“Why bother to make them? They’re cheap enough!” “Yes, but, it’s what I do!” ...Recycled mahogany. “ To Part Four
For this, my first effort, (that suggests there’ll be at least a second!) I’m using some pieces of sapele that have been lying around for some time. Bending iron by Heath Robinson or Rube Goldberg! To Part Three
Time, just now, doesn’t allow many words to describe this process. It’s my first attempt an an acoustic guitar. I hope I have taken enough photographs to tell the story. Other than the spruce soundboard, much of the instrument is made from bits and pieces from the shed. Ah yes, I started to make jigs five years ago! This is why I made the thicknessing sander! To Part Two
I recently purchased a book called the Handmade Music Factory by Mike Orr. I had seen another book on the topic reviewed here several weeks ago and that stirred my interest. I haven’t played an instrument since I was forced to take several years of piano lessons by my mom some 35 years ago, but I just finished to large coffee table projects and wanted something new to start. I read through the book and decided to start with a three-string, fretless guitar, I stopped at the local c...
I have always loved playing guitar and obviously doing wood working but i have always wanted to combine the 2 and make an electric guitar i only have an acoustic guitar but i always wanted an electric but i just would rather build than buy i have watched an studyed plenty on the subject and im sure i could do it but i am nervous about the idea of the electrics and getting it right, and i was wondering does anyone know a site where you could print a pdf template, full size, of a les paul shape...
In this series, I’ll be building a simple cigar box guitar. You can see just how simple by comparing it to a proper instrument – Randall Price’s tenor guitar, for example. It’s a “through neck” design, meaning the neck goes all the way through the body, and only it counteracts the tension in the strings. The box is non-structural; it just looks good, and serves as a resonating chamber. The first step is to mill up a neck blank, then use it to lay out ...
Was inspired by the Randall Price series on building a tenor acoustic guitar and figured my wood working skills had reached the point where I could attempt a guitar, albeit an electric one. I’m slightly obsessive about using recycled wood whenever I can and am often going through people’s old furniture where I have salvaged some quite nice wood over the years. This time around a friend was throwing out an old beat up kitchen table while I was helping her move house. It seemed...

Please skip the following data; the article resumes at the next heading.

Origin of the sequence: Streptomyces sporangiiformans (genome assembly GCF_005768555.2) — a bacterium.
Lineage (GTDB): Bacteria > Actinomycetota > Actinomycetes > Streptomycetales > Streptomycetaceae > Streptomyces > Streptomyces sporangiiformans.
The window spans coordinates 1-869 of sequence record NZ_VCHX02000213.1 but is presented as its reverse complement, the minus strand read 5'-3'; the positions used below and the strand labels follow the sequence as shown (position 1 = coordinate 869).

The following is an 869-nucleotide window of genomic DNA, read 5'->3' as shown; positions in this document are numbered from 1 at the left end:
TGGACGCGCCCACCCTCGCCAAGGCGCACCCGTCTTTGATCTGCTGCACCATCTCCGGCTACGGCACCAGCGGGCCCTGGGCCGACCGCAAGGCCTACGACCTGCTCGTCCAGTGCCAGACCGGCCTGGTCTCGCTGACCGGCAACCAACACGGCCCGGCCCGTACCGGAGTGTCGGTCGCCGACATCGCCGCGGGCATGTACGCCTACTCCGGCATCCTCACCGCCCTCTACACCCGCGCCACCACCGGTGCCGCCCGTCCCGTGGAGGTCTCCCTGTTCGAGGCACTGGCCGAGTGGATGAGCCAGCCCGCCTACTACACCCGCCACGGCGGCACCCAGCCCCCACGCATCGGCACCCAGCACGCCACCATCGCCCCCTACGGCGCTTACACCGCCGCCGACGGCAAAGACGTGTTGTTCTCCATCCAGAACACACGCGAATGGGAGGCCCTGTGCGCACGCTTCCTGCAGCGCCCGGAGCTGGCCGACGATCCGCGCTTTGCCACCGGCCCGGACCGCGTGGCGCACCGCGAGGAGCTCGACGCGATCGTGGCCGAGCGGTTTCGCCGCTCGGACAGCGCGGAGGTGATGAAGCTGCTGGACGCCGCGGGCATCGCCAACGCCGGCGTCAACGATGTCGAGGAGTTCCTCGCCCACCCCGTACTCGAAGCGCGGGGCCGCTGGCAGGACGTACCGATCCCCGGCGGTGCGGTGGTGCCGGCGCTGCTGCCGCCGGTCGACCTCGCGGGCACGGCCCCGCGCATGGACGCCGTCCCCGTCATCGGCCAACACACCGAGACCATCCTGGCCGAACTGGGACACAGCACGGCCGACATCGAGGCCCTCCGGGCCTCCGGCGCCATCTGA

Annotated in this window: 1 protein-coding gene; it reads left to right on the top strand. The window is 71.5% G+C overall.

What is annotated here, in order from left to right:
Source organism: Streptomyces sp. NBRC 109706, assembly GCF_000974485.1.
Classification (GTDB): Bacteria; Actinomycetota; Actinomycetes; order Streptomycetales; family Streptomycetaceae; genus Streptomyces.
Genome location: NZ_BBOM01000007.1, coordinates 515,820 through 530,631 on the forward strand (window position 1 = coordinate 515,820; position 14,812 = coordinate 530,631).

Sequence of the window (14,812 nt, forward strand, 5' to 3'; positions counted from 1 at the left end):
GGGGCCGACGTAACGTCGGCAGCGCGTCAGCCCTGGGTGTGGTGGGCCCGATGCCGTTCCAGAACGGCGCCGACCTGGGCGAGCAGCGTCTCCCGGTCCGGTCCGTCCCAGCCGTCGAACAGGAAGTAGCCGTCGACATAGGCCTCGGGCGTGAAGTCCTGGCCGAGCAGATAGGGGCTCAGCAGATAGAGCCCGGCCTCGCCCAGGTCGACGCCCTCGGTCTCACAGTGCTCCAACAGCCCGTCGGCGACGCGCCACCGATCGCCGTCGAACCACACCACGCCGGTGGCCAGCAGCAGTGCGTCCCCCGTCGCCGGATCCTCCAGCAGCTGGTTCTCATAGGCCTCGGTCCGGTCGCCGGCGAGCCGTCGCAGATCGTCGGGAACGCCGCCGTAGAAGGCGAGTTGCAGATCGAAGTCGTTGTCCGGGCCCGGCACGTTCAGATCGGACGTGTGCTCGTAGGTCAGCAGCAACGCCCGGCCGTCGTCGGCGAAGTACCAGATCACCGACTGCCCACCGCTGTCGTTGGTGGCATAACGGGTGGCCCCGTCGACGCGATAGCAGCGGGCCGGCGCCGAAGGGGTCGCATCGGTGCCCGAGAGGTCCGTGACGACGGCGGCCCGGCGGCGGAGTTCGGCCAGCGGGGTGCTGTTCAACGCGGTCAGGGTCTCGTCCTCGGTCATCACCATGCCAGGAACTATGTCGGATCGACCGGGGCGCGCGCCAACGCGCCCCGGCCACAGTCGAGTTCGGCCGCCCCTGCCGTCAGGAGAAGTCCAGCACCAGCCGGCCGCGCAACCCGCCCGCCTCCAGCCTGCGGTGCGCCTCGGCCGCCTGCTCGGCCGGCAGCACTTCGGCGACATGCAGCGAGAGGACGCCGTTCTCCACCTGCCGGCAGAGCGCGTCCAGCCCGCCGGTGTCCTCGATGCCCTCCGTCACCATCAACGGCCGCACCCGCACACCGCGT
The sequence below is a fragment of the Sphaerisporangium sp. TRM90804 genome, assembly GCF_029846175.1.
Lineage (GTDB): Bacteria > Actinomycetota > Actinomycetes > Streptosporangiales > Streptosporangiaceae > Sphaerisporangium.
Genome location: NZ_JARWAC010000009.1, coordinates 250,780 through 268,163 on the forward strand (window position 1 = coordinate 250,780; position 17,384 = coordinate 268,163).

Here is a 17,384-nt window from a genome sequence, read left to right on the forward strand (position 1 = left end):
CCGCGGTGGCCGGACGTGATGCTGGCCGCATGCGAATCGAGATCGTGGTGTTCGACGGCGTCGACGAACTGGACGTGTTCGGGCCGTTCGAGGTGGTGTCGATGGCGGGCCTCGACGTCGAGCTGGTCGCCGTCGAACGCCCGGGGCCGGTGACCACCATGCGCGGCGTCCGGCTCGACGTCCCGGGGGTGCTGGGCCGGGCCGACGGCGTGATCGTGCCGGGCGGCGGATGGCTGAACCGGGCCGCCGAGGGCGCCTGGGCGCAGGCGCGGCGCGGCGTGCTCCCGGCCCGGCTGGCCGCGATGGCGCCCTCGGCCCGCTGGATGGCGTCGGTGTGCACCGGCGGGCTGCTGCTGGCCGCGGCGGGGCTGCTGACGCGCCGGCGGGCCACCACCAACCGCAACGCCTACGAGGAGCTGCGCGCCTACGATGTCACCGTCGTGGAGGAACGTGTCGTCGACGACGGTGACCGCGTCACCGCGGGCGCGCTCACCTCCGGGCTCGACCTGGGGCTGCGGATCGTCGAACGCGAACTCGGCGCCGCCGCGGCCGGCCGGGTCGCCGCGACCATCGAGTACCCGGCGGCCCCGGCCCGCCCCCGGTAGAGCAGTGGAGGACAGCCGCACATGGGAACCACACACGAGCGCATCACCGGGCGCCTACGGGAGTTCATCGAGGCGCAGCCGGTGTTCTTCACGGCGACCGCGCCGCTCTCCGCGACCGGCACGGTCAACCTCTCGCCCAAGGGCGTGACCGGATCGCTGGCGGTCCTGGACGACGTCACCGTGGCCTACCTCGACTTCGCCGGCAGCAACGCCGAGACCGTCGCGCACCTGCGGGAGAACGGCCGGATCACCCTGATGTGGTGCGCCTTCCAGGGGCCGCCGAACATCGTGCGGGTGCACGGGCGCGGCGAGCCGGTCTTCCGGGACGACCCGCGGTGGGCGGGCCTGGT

When I last left you, we were right at the point of beginning construction on many of the jigs and forms that will make this endeavor much easier. Conveniently, the timing works very well since I’m still awaiting the opportunity to make it down to Austin to pick up that Performax 22/44 that I got off eBay (thanks to my cousin, Brady, for getting it for me). This, of course, will allow me to get all that beautiful wood down to thickness easily and more precisely. In the meantime, t...
In this part of the construction blog of my OM-sized 12-fret acoustic, I’ll give you some thoughts about wood selection and milling… WOOD SELECTION I mentioned in Blog post #1 that I wanted to construct this guitar from scratch. Not that I don’t like the nice selection of exotic back and sides as seen on eBay, but I greatly enjoy the process of taking a tree (or large board) and seeing something built from it. Though Walnut isn’t a traditional choice for guita...
Hello, Lumberjocks! It’s time to chronicle an actual project from me. I hope you enjoy the first of a series of blog posts about the construction of what I’ve always dreamed is the first of many acoustic guitars. BACKGROUND Long ago, perhaps 25 years ago in high school, my uncle, Roe, constructed a banjo and gifted it to my mother (yes, his sister). It was beautiful to me and though I never really learned to play it other than to strum open and barred chords, I greatly...
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